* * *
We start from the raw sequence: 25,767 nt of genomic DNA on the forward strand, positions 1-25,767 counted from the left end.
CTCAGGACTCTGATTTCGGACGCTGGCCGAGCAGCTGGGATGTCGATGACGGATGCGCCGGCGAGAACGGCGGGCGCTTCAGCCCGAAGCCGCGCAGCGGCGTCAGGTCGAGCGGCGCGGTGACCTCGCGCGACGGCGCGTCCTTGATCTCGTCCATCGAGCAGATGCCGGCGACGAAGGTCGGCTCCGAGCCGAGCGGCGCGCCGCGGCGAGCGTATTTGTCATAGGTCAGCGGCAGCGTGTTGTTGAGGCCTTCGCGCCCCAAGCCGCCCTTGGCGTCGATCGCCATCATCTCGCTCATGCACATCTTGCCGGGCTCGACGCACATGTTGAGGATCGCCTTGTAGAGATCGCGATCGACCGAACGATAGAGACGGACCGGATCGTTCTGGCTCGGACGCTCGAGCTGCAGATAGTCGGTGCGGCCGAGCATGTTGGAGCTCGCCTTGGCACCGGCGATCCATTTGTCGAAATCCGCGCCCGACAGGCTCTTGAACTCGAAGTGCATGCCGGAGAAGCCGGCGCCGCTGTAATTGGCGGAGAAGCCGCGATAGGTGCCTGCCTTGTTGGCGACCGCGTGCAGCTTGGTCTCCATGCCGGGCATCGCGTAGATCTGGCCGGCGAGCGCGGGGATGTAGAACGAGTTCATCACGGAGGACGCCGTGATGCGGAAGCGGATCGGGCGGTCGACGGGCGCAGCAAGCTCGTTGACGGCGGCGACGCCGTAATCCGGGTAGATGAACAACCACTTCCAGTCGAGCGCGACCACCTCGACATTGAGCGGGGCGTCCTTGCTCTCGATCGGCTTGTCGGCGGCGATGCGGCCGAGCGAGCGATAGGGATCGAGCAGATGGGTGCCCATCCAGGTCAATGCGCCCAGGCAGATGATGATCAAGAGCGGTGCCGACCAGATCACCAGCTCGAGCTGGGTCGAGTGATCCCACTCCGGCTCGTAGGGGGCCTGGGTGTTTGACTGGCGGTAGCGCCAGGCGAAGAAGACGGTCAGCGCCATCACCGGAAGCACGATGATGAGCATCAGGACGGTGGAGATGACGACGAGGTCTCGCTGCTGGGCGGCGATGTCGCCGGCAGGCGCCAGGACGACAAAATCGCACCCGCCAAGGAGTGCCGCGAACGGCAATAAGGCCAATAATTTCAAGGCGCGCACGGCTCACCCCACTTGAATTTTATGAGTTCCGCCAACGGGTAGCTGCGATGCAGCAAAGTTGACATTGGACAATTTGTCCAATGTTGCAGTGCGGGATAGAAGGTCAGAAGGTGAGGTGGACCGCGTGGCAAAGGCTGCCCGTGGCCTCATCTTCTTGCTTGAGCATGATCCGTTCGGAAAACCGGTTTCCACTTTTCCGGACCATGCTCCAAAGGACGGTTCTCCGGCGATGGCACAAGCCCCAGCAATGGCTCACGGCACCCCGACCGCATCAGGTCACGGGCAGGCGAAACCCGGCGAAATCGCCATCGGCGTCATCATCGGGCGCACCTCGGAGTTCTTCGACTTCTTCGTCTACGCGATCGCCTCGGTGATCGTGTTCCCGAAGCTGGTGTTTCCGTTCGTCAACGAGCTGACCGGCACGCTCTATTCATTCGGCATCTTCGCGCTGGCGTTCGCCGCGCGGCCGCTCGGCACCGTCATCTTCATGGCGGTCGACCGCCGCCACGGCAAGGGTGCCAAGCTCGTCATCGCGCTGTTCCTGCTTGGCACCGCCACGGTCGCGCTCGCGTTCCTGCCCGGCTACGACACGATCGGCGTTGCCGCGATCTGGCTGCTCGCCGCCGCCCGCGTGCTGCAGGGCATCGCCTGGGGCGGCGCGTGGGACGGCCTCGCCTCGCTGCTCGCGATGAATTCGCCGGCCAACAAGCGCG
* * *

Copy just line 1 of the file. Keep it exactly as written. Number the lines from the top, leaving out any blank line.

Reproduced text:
We start from the raw sequence: 25,767 nt of genomic DNA on the forward strand, positions 1-25,767 counted from the left end.